Trade liberalisation, infrastructure, and firm performance
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- Starting in 1997, Ethiopia implemented large investments in infrastructure with the road sector development programme. This followed a wave of trade reforms aimed at reducing tariff barriers that occurred between 1996 and 2003.
- This brief analyses the complementarities between trade and infrastructure reforms, asking whether improvements in the quality of roads magnifies the effects of trade liberalisation on firms performance.
- The authors find strong complementarity between the effects of a reduction in input tariffs and road infrastructure, highlighting that trade liberalisation can boost firm productivity only if firms have access to good roads.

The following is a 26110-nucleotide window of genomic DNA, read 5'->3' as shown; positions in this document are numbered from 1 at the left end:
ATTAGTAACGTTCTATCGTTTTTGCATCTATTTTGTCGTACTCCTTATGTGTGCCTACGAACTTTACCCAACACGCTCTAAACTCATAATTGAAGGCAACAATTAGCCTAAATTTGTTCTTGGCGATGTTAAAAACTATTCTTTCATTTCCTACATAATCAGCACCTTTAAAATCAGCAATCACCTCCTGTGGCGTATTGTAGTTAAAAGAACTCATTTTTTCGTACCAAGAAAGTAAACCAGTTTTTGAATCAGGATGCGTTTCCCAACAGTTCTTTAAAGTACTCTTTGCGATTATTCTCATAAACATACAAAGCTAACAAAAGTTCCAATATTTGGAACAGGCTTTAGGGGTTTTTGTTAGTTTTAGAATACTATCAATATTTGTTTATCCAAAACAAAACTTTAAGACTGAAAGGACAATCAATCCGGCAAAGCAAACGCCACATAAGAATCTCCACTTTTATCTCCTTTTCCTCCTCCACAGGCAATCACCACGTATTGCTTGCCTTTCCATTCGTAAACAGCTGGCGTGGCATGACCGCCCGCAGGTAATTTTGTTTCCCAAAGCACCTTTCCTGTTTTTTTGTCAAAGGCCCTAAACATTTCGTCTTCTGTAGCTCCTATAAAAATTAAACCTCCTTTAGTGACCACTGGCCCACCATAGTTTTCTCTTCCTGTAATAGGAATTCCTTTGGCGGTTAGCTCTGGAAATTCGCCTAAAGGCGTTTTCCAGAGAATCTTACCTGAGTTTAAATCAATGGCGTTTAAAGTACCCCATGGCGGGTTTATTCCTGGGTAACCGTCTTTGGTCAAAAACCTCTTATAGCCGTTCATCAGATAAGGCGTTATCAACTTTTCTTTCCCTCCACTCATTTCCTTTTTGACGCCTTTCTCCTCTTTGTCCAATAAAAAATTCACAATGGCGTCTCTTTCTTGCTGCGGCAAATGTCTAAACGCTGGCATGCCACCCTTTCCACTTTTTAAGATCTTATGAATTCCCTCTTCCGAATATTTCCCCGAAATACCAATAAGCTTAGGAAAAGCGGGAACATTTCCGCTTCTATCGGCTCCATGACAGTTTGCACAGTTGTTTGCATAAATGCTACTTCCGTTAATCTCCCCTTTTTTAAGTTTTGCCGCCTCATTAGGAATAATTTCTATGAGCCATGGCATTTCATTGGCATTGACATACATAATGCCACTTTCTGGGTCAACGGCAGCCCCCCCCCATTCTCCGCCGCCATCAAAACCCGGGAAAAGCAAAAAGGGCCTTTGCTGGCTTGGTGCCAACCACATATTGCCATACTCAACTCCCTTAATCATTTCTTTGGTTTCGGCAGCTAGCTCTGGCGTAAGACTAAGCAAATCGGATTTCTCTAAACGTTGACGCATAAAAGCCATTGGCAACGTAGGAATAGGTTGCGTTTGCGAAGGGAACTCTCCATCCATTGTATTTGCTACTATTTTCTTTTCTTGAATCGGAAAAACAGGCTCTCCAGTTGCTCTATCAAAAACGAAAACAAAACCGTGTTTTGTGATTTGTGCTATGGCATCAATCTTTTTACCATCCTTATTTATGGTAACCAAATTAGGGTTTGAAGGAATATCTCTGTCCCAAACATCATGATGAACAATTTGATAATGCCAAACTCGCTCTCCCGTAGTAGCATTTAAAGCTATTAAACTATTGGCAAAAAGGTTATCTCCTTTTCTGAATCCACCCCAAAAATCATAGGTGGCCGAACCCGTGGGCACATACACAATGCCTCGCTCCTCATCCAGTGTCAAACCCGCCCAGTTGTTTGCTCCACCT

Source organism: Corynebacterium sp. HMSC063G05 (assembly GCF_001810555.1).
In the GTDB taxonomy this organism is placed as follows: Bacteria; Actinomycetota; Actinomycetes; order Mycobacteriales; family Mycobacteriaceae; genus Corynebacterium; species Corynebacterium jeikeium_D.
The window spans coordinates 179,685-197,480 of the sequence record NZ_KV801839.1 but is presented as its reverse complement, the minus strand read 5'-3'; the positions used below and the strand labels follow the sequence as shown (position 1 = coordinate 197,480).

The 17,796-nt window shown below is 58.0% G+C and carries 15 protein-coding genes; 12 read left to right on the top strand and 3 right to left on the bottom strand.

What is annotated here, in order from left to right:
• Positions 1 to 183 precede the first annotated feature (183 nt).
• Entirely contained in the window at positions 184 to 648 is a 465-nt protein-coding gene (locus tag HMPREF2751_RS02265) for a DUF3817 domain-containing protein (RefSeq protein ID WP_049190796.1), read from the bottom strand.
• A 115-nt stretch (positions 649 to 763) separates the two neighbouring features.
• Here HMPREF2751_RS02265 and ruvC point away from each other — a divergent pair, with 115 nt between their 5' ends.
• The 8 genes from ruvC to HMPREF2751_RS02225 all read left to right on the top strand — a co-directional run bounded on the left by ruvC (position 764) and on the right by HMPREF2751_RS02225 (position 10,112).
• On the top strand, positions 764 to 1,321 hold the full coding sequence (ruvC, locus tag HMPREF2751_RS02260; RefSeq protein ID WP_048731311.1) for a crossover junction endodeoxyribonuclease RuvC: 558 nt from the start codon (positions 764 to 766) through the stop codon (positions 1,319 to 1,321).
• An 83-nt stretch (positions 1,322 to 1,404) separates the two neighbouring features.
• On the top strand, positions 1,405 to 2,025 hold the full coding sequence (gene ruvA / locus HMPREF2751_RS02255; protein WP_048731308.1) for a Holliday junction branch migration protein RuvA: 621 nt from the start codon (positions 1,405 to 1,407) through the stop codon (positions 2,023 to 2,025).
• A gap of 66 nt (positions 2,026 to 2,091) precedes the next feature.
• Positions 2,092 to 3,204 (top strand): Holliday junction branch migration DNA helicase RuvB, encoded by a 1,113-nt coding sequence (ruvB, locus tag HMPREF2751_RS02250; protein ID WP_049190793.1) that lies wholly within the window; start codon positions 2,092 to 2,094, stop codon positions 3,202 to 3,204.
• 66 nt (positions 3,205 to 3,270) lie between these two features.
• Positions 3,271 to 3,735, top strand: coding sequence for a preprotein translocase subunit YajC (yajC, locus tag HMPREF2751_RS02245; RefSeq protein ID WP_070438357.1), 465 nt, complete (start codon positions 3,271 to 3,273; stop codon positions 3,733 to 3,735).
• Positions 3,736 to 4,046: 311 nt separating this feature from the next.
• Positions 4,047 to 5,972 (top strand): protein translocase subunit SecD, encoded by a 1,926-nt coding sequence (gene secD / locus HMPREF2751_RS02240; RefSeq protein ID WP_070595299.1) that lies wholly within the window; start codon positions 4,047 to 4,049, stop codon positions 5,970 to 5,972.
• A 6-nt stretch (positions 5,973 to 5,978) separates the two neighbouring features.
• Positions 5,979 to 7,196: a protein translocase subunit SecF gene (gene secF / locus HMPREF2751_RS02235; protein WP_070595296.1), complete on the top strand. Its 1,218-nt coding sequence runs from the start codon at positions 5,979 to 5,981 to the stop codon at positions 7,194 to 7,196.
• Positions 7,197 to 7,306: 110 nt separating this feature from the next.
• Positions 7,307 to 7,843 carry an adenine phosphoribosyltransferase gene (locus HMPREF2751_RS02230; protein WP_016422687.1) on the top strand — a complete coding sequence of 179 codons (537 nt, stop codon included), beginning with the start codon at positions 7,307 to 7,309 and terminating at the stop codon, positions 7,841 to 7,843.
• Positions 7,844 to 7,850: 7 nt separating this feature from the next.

- For a majority of observations in the data (67%), a fall in the input tariff is associated with an increase in firm productivity. However, for a majority of towns, a reduction in tariffs would not result in an increase in productivity for firms located there due to lack of road infrastructure.
- The authors provide a series of policy recommendations on how to best reap the rewards of globalisation through improving infrastructure.